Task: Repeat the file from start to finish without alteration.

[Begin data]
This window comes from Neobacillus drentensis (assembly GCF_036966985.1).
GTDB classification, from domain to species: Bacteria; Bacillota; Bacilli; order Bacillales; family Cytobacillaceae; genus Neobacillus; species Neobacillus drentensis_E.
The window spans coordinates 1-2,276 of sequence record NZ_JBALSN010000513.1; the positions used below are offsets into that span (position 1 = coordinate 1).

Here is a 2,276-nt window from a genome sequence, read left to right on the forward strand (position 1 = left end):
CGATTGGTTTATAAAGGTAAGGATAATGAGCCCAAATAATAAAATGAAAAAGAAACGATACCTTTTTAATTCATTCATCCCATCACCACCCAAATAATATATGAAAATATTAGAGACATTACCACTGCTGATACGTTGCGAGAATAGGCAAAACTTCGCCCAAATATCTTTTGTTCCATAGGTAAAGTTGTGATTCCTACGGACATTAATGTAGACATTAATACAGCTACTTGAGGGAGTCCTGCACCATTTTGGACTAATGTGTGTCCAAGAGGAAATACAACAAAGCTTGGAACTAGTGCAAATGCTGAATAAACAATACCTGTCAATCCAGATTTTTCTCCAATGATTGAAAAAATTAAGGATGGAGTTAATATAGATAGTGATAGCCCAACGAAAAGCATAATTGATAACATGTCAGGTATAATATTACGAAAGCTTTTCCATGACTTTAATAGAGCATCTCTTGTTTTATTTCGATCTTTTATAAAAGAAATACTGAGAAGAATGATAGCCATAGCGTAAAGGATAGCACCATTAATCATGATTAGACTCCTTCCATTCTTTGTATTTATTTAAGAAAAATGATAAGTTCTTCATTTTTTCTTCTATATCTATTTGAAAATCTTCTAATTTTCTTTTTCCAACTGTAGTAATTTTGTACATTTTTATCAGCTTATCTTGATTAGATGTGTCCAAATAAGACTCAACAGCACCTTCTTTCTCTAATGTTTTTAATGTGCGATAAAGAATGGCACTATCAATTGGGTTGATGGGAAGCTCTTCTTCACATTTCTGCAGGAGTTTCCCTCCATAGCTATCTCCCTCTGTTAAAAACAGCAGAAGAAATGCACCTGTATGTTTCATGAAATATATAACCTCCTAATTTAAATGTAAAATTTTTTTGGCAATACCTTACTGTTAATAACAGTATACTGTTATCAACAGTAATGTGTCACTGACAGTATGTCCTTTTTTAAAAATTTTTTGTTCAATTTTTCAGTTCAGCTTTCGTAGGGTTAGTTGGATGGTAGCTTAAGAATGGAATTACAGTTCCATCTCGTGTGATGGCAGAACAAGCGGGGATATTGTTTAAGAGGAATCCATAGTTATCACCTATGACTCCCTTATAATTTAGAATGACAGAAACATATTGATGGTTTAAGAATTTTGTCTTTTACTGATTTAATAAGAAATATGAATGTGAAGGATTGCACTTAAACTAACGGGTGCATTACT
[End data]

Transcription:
This window comes from Neobacillus drentensis (assembly GCF_036966985.1).
GTDB classification, from domain to species: Bacteria; Bacillota; Bacilli; order Bacillales; family Cytobacillaceae; genus Neobacillus; species Neobacillus drentensis_E.
The window spans coordinates 1-2,276 of sequence record NZ_JBALSN010000513.1; the positions used below are offsets into that span (position 1 = coordinate 1).

Here is a 2,276-nt window from a genome sequence, read left to right on the forward strand (position 1 = left end):
CGATTGGTTTATAAAGGTAAGGATAATGAGCCCAAATAATAAAATGAAAAAGAAACGATACCTTTTTAATTCATTCATCCCATCACCACCCAAATAATATATGAAAATATTAGAGACATTACCACTGCTGATACGTTGCGAGAATAGGCAAAACTTCGCCCAAATATCTTTTGTTCCATAGGTAAAGTTGTGATTCCTACGGACATTAATGTAGACATTAATACAGCTACTTGAGGGAGTCCTGCACCATTTTGGACTAATGTGTGTCCAAGAGGAAATACAACAAAGCTTGGAACTAGTGCAAATGCTGAATAAACAATACCTGTCAATCCAGATTTTTCTCCAATGATTGAAAAAATTAAGGATGGAGTTAATATAGATAGTGATAGCCCAACGAAAAGCATAATTGATAACATGTCAGGTATAATATTACGAAAGCTTTTCCATGACTTTAATAGAGCATCTCTTGTTTTATTTCGATCTTTTATAAAAGAAATACTGAGAAGAATGATAGCCATAGCGTAAAGGATAGCACCATTAATCATGATTAGACTCCTTCCATTCTTTGTATTTATTTAAGAAAAATGATAAGTTCTTCATTTTTTCTTCTATATCTATTTGAAAATCTTCTAATTTTCTTTTTCCAACTGTAGTAATTTTGTACATTTTTATCAGCTTATCTTGATTAGATGTGTCCAAATAAGACTCAACAGCACCTTCTTTCTCTAATGTTTTTAATGTGCGATAAAGAATGGCACTATCAATTGGGTTGATGGGAAGCTCTTCTTCACATTTCTGCAGGAGTTTCCCTCCATAGCTATCTCCCTCTGTTAAAAACAGCAGAAGAAATGCACCTGTATGTTTCATGAAATATATAACCTCCTAATTTAAATGTAAAATTTTTTTGGCAATACCTTACTGTTAATAACAGTATACTGTTATCAACAGTAATGTGTCACTGACAGTATGTCCTTTTTTAAAAATTTTTTGTTCAATTTTTCAGTTCAGCTTTCGTAGGGTTAGTTGGATGGTAGCTTAAGAATGGAATTACAGTTCCATCTCGTGTGATGGCAGAACAAGCGGGGATATTGTTTAAGAGGAATCCATAGTTATCACCTATGACTCCCTTATAATTTAGAATGACAGAAACATATTGATGGTTTAAGAATTTTGTCTTTTACTGATTTAATAAGAAATATGAATGTGAAGGATTGCACTTAAACTAACGGGTGCATTACT